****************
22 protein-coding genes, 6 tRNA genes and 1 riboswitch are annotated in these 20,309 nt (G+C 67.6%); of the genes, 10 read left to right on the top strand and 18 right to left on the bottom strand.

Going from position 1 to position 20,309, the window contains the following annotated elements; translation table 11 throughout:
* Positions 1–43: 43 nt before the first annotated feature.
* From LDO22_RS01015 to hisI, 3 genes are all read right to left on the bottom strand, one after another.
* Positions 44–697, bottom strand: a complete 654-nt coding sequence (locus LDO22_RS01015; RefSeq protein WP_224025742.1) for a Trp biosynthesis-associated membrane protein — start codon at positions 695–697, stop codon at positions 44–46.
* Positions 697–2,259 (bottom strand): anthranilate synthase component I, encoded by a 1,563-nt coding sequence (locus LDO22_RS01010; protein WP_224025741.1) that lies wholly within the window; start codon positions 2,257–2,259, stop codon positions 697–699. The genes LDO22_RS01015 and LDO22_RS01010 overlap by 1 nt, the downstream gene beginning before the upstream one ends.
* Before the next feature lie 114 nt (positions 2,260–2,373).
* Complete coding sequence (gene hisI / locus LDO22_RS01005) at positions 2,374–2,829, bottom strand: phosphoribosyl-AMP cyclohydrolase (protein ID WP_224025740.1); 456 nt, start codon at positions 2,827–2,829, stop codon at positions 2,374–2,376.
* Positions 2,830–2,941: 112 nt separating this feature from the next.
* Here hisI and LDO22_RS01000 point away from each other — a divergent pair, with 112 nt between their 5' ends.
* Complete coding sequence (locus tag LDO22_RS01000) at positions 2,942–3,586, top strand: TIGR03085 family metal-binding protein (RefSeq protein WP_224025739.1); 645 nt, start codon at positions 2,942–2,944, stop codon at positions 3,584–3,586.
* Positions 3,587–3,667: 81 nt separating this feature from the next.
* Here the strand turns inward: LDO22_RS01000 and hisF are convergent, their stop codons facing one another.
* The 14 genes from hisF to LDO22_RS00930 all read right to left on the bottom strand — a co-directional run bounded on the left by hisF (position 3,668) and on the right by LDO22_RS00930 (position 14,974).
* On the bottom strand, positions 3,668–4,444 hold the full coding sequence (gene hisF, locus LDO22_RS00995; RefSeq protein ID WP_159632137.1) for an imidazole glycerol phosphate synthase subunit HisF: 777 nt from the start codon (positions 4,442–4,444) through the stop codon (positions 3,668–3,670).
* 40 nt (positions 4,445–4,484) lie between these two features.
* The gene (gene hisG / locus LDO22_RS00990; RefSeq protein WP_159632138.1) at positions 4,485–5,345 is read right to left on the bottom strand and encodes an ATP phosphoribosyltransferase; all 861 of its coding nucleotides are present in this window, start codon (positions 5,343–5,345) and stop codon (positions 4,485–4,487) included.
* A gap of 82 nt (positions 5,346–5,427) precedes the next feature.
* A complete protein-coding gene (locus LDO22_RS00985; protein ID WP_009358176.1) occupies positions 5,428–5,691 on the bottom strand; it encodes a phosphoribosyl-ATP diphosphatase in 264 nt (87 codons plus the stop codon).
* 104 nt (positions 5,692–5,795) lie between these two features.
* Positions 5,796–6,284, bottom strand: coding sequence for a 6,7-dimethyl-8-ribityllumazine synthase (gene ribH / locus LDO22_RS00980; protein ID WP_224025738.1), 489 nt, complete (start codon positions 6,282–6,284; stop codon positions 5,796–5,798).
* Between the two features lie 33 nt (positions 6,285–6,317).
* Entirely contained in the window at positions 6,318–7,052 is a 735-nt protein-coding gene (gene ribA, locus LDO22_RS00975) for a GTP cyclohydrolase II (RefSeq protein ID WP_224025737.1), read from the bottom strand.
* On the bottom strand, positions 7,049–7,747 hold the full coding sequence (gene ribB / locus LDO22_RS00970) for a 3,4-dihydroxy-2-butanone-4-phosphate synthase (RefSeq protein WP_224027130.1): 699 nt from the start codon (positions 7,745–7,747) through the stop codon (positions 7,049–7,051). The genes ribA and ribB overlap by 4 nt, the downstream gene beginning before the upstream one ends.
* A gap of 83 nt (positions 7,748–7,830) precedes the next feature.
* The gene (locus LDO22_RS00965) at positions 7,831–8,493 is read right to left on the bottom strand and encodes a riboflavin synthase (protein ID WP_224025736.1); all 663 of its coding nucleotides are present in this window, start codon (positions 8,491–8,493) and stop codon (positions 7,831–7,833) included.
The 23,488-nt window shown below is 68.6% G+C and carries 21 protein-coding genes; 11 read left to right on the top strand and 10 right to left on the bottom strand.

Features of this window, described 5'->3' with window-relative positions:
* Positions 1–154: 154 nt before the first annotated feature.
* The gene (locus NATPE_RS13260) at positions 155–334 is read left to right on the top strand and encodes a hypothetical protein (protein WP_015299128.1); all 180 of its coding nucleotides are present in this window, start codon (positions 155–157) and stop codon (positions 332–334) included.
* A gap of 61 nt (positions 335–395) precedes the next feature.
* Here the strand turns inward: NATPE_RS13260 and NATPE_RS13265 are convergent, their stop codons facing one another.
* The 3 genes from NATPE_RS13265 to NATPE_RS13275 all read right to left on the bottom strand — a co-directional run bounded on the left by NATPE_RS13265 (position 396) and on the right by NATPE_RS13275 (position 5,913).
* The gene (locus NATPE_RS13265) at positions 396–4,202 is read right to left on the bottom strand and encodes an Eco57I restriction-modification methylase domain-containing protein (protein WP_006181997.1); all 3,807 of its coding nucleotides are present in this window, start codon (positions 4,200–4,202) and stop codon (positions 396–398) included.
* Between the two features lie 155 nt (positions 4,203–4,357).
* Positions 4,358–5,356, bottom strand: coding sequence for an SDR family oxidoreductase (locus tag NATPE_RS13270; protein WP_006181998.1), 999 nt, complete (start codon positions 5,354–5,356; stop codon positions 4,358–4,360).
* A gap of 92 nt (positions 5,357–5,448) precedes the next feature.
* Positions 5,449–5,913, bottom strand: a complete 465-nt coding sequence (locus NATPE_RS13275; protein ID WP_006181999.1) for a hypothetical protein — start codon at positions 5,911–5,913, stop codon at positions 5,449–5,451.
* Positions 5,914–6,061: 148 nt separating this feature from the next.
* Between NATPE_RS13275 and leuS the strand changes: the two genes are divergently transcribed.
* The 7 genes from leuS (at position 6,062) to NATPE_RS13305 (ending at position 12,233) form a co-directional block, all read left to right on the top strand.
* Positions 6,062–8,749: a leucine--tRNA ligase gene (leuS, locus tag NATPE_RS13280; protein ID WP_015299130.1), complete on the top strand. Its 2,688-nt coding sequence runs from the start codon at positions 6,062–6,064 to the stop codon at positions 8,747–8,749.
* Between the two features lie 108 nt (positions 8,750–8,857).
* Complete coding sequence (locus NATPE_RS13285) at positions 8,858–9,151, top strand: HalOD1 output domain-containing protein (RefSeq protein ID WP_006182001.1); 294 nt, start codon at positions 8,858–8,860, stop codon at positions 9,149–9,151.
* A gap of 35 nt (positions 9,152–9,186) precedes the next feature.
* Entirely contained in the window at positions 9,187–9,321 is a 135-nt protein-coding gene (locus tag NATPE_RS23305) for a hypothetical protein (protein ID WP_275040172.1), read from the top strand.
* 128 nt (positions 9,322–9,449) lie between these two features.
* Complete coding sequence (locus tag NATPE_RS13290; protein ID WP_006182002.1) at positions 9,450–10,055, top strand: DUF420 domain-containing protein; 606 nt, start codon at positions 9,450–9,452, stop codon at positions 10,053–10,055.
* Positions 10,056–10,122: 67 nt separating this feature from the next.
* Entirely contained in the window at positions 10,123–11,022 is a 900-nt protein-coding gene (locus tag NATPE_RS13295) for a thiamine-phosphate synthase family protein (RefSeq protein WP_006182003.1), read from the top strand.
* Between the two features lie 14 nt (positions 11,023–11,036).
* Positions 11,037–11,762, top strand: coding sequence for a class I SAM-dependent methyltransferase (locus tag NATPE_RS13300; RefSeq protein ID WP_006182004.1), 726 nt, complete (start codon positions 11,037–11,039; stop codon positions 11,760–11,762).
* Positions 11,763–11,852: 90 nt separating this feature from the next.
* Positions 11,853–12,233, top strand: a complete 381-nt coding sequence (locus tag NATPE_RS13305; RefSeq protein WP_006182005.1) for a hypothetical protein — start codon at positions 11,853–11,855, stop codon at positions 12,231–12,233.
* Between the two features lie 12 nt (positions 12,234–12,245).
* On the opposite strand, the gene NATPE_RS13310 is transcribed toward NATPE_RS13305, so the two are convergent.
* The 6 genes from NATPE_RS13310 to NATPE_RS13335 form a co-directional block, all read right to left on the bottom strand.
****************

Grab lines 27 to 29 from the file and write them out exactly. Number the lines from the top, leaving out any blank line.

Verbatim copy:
The 23,488-nt window shown below is 68.6% G+C and carries 21 protein-coding genes; 11 read left to right on the top strand and 10 right to left on the bottom strand.

Features of this window, described 5'->3' with window-relative positions:
* Positions 1–154: 154 nt before the first annotated feature.